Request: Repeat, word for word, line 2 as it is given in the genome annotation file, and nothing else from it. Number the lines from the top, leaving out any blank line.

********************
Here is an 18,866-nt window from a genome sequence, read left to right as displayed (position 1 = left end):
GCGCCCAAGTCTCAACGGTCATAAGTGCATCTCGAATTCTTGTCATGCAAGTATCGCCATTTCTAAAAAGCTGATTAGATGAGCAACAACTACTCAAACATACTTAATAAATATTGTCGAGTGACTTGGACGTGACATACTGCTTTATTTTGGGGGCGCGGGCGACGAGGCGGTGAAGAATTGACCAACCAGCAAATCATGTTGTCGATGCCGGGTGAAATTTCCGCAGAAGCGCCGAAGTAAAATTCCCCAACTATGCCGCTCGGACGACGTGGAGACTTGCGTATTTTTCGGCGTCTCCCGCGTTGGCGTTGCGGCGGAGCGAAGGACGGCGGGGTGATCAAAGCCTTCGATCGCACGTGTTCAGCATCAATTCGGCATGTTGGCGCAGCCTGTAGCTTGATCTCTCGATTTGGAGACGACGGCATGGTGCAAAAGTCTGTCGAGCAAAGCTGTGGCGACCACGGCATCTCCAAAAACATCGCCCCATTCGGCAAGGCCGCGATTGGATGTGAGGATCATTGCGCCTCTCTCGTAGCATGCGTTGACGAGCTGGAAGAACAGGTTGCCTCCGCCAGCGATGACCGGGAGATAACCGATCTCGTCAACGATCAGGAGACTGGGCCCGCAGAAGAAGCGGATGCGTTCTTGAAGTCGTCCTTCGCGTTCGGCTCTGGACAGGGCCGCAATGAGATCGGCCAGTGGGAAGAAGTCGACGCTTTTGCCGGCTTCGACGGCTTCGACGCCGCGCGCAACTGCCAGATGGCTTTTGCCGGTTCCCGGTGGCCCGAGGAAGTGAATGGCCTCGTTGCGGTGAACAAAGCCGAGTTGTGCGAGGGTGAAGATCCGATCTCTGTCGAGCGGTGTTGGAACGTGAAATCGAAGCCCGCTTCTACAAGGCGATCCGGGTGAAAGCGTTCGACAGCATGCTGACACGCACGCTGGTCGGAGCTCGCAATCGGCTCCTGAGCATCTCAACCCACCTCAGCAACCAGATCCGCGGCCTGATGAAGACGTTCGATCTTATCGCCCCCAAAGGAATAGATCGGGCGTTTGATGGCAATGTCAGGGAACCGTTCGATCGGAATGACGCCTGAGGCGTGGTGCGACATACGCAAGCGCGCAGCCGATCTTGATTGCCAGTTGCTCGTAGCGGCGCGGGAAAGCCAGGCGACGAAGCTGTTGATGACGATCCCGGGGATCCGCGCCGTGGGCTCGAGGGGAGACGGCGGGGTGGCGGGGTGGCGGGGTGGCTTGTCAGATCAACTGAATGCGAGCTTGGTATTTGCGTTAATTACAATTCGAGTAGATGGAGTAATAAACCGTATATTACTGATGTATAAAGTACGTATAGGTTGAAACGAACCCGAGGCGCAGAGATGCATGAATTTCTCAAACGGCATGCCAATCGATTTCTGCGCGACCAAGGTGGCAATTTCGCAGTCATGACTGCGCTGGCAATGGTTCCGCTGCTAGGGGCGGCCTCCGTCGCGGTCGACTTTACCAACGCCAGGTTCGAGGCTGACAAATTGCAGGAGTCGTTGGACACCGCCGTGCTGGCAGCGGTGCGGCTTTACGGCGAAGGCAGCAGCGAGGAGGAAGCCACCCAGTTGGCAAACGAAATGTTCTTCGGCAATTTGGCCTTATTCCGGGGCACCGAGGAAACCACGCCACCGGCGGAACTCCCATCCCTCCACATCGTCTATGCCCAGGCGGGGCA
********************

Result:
GCGCCCAAGTCTCAACGGTCATAAGTGCATCTCGAATTCTTGTCATGCAAGTATCGCCATTTCTAAAAAGCTGATTAGATGAGCAACAACTACTCAAACATACTTAATAAATATTGTCGAGTGACTTGGACGTGACATACTGCTTTATTTTGGGGGCGCGGGCGACGAGGCGGTGAAGAATTGACCAACCAGCAAATCATGTTGTCGATGCCGGGTGAAATTTCCGCAGAAGCGCCGAAGTAAAATTCCCCAACTATGCCGCTCGGACGACGTGGAGACTTGCGTATTTTTCGGCGTCTCCCGCGTTGGCGTTGCGGCGGAGCGAAGGACGGCGGGGTGATCAAAGCCTTCGATCGCACGTGTTCAGCATCAATTCGGCATGTTGGCGCAGCCTGTAGCTTGATCTCTCGATTTGGAGACGACGGCATGGTGCAAAAGTCTGTCGAGCAAAGCTGTGGCGACCACGGCATCTCCAAAAACATCGCCCCATTCGGCAAGGCCGCGATTGGATGTGAGGATCATTGCGCCTCTCTCGTAGCATGCGTTGACGAGCTGGAAGAACAGGTTGCCTCCGCCAGCGATGACCGGGAGATAACCGATCTCGTCAACGATCAGGAGACTGGGCCCGCAGAAGAAGCGGATGCGTTCTTGAAGTCGTCCTTCGCGTTCGGCTCTGGACAGGGCCGCAATGAGATCGGCCAGTGGGAAGAAGTCGACGCTTTTGCCGGCTTCGACGGCTTCGACGCCGCGCGCAACTGCCAGATGGCTTTTGCCGGTTCCCGGTGGCCCGAGGAAGTGAATGGCCTCGTTGCGGTGAACAAAGCCGAGTTGTGCGAGGGTGAAGATCCGATCTCTGTCGAGCGGTGTTGGAACGTGAAATCGAAGCCCGCTTCTACAAGGCGATCCGGGTGAAAGCGTTCGACAGCATGCTGACACGCACGCTGGTCGGAGCTCGCAATCGGCTCCTGAGCATCTCAACCCACCTCAGCAACCAGATCCGCGGCCTGATGAAGACGTTCGATCTTATCGCCCCCAAAGGAATAGATCGGGCGTTTGATGGCAATGTCAGGGAACCGTTCGATCGGAATGACGCCTGAGGCGTGGTGCGACATACGCAAGCGCGCAGCCGATCTTGATTGCCAGTTGCTCGTAGCGGCGCGGGAAAGCCAGGCGACGAAGCTGTTGATGACGATCCCGGGGATCCGCGCCGTGGGCTCGAGGGGAGACGGCGGGGTGGCGGGGTGGCGGGGTGGCTTGTCAGATCAACTGAATGCGAGCTTGGTATTTGCGTTAATTACAATTCGAGTAGATGGAGTAATAAACCGTATATTACTGATGTATAAAGTACGTATAGGTTGAAACGAACCCGAGGCGCAGAGATGCATGAATTTCTCAAACGGCATGCCAATCGATTTCTGCGCGACCAAGGTGGCAATTTCGCAGTCATGACTGCGCTGGCAATGGTTCCGCTGCTAGGGGCGGCCTCCGTCGCGGTCGACTTTACCAACGCCAGGTTCGAGGCTGACAAATTGCAGGAGTCGTTGGACACCGCCGTGCTGGCAGCGGTGCGGCTTTACGGCGAAGGCAGCAGCGAGGAGGAAGCCACCCAGTTGGCAAACGAAATGTTCTTCGGCAATTTGGCCTTATTCCGGGGCACCGAGGAAACCACGCCACCGGCGGAACTCCCATCCCTCCACATCGTCTATGCCCAGGCGGGGCA